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Myth of Absolute Power

In both Russia and the West, most analysts portray Russia's political system as an authoritarian regime. According to this view, the executive branch of government dictates state policy. Other institutions of the state do not matter, because they are too weak either to make policy or constrain the all-powerful presidency. The traditional components of a liberal democracy -- the separation of powers between the president and the parliament, a party system, federalism, the rule of law, independent media and a civil society -- are all missing in Russia. Unconstrained by the rules and ways of democracy, Russia's president and his government are free to do whatever they want.

Somebody should tell First Deputy Prime Minister Anatoly Chubais. As the "privatization tsar," the "architect of market reform" and the "mastermind of Yeltsin's re-election campaign," Chubais should be in a position to manipulate this super-presidential system to serve his policy agenda. Yet Chubais' series of political setbacks during the last year demonstrate that the Russian regime is not a dictatorship.

On the contrary, power within the Russian state is diffuse; informal checks and balances do exist; and the federal government has little capacity to execute anything at all. Chubais' policy failures over the last year should serve as a powerful correction to the myth of Russian dictatorship.

Perhaps Chubais himself believed in the myth of Russian authoritarianism. If so, he grossly miscalculated.

?Federalism: One of Chubais' first big setbacks earlier in the year was his failure to remove Primorsky Krai Governor Yevgeny Nazdratenko. Few doubt that Nazdratenko is one of the most corrupt and authoritarian regional bosses in Russia. Consequently, when Chubais relaunched his campaign to oust Nazdratenko after the 1996 presidential elections, the governor looked like an easy target. After all, if Chubais could oust former presidential chief bodyguard Alexander Korzkakov and first deputy prime minister Oleg Soskovets, he surely could have Nazdratenko's head.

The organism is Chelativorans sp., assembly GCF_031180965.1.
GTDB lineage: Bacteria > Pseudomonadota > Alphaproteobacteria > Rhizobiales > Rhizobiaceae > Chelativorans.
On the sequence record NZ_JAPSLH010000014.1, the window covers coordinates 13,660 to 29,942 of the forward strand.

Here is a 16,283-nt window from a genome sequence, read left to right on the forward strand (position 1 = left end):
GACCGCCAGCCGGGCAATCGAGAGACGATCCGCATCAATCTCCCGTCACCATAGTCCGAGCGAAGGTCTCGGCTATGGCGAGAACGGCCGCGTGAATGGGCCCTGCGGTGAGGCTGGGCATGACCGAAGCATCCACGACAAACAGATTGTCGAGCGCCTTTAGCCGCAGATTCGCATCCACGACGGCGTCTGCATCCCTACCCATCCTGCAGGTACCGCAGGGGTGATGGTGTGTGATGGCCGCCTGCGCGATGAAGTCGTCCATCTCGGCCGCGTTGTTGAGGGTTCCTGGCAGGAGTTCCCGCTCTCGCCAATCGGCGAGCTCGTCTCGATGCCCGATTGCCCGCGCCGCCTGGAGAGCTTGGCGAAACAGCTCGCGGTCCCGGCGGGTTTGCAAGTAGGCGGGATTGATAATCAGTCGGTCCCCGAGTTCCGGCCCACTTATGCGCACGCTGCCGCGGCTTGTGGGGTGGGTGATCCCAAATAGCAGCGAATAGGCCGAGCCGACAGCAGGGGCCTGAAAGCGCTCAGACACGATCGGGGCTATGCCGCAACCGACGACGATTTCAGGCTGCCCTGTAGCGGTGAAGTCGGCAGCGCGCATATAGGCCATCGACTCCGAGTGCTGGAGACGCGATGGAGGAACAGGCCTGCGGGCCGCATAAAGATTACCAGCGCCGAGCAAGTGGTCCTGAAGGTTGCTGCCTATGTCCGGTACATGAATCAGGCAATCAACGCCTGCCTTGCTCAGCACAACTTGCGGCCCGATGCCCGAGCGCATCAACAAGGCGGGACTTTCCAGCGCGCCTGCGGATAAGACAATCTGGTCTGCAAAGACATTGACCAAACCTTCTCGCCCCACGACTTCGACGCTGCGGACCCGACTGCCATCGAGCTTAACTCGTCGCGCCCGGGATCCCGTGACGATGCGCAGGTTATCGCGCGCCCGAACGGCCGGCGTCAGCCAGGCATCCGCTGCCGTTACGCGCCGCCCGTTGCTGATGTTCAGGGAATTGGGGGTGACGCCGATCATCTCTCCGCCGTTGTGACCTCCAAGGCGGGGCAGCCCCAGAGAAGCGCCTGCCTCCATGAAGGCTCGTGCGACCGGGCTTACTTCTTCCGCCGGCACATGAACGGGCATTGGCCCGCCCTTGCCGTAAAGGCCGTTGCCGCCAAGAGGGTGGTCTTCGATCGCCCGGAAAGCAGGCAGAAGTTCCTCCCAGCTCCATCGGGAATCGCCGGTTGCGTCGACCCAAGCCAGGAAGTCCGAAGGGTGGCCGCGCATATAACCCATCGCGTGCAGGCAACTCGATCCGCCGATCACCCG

But he failed for one simple reason: Unlike Korzhakov and Soskovets, Nazdratenko was an elected official. Russia's other heads of administration stood unanimously in defense of their elected peer. In rallying to Nazdratenko's cause, other elected regional leaders demonstrated for the first time in Russia's volatile post-communist history that they were prepared to self-enforce the principle of federalism and limited central authority. They won and Chubais lost.

?Executive-legislative relations: Chubais and the Russian government also have proved unable to enact several critical economic reform policies. Although de jure endowed with tremendous executive decree power, the Russian government has opted to implement these new measures through the legislative process. Key initiatives -- including a new tax code, amendments to the production sharing agreement, a law on land privatization, pension reform and a new program on housing subsidies -- have all been delayed through State Duma inaction. Even the 1998 budget has not yet been approved and may not be until Chubais himself resigns.

Regarding political issues, the federal government has failed to deliver on the Start II nuclear disarmament treaty and proved unable to block the passage of a draconian religious law. If the executive branch is so powerful and the Duma does not matter, then why has the first deputy prime minster and the Russian government proved so slow in pursuing these vitally needed reforms?

?Independent press: Chubais' third and greatest setback of the year has been in the realm of personnel policy within the executive. After a well-respected investigative journalist, Alexander Minkin, reported that Chubais and several of his close associates received $90,000 "advances" for writing chapters to a book on privatization, three of these associates immediately lost their senior government jobs. Chubais himself has lost his position as finance minister. Other senior officials also may lose their jobs as a result of this scandal. In this case, Chubais' nemesis was a free and independent press.

While the newspaper that ran the article on the bribes is owned by a Chubais enemy, Minkin reported the truth.

These constraints on Chubais are not entirely the result of democratic institutions. In part, Chubais has failed because the government in which he serves is divided. In part, the executive branch has suffered this series of setbacks because the chief executive, Boris Yeltsin, has not been an active player.

But Kremlin court politics is only part of the story. Such constraints on political authority only occur in democracies, not dictatorships. Stalin could remove any regional head he wanted; former Chilean leader Augusto Pinochet did not have his pension reform plan blocked by parliament; and no muckraking journalist has ever toppled senior officials in Iraqi leader Saddam Hussein's government.

While by no means a consolidated, liberal democracy, Russia's political system is also not an authoritarian regime. Just ask Chubais.

Michael McFaul is an assistant professor of political science and Hoover Fellow at Stanford University and a senior associate at the Carnegie Endowment for International Peace. He contributed this comment to The Moscow Times.

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